Professor Richard Faull confirmed as truly world class
Richard Faull confirmed as truly world class
Freemasons New Zealand is delighted that neuroscientist Professor Richard Faull has been named Supreme Winner at the 2010 World Class New Zealand Awards. The annual awards, presented by Kea New Zealand and New Zealand Trade and Enterprise, are an important celebration of New Zealand innovators and entrepreneurs who have made significant contributions to the country’s growth and development.
Professor Faull is recognised internationally as a leading expert on neurodegenerative diseases of the human brain and his research endeavours have for a number of years been supported by The Freemasons Charity and of more recent times, by the Roskill Foundation. Professor Faull’s research career spans 35 years and encompasses all major regions of the brain and spinal cord, the science of the diseased human brain in Huntington’s, Alzheimer’s and Parkinson’s diseases, and epilepsy.
Professor Faull is perhaps best known for research showing that the adult brain contains stem cells. This groundbreaking work countered the long-held belief that adults have a finite supply of brain cells that cannot be replaced once they have died, and offers hope to people with neurodegenerative disease or brain injury.
In a far sighted move, Professor Faull founded the Neurological Foundation of New Zealand Human Brain Bank which houses brain tissue donated by people with neurological disorders and their families. It is a crucial resource for neuroscientists and an example of the strong links Professor Faull has forged with the community.
He is also Director of the University's Centre for Brain Research. Launched in 2009, the centre is the realisation of Professor Faull's vision for better research through partnership between scientists from across the University, New Zealanders affected by brain disease, and the clinicians who work with them.
Professor Faull is the recipient of numerous awards including the Royal Society of New Zealand's Rutherford Medal in 2007 and the Health Research Council of New Zealand's Liley Medal in 2005. He was made an Officer of the New Zealand Order of Merit in 2005.
Kea co-founder and chair of judges Sir Stephen Tindall says Richard Faull’s
achievements are ground-breaking and he is a wonderful example of a New
Zealander whose success and talent places them amongst the best in their field.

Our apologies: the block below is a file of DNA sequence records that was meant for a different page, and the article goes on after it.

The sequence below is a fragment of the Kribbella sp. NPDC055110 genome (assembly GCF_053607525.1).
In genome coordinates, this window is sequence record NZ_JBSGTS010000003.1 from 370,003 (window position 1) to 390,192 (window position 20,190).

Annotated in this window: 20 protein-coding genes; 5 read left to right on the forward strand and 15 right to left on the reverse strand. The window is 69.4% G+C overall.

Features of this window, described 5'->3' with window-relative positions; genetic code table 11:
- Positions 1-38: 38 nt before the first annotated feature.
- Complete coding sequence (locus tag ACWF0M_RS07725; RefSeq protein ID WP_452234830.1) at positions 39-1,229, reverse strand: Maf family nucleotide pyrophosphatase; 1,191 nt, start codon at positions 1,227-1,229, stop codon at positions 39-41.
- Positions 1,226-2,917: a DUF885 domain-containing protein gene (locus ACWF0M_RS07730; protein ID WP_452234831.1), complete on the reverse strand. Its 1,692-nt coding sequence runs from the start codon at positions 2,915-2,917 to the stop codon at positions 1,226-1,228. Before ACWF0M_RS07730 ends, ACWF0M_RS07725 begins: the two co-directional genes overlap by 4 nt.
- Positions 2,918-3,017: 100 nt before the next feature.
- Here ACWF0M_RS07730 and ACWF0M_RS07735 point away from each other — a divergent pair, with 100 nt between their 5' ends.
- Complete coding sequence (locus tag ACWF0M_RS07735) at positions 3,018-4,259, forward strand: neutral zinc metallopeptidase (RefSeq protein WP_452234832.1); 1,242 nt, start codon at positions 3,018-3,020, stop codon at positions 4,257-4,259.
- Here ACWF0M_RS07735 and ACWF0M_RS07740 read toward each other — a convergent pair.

“With outstanding accomplishments that have far reaching implications, Richard is a true champion of New Zealand.”
The University of Auckland Vice Chancellor Professor Stuart McCutcheon says it is entirely fitting that Professor Faull should receive the supreme award.
"Richard is indeed world class - not only in his research and teaching, but also in the generosity with which he gives his time to roles in University governance, leadership and mentoring of others. His own scholarship, and the influence he has on others around the world, means that he has done much to bring New Zealand to the forefront on international scientific endeavour."
"This award is just recognition of Richard's skills not only as an outstanding researcher, but also as a scientific leader and an advocate for patients and families of those suffering with some of the most debilitating neurological diseases," says Professor Iain Martin, Dean of the Faculty of Medical and Health Sciences.
"It is privilege to count Richard as a colleague. His passion and enthusiasm for science and science education have done much to encourage the next generations of researchers both in and beyond neuroscience. I can think of no more worthy recipient."
Professor Faull was celebrated as the Supreme Winner alongside eight category
winners in a range of industries ranging from biotechnology to finance. These
included: Orion Health founder Ian McCrae, engineer Sir Ron Carter, neuroscientist Dr Kerry Spackman and the New York-based president of Time Warner Global Media Group, Mark D’Arcy.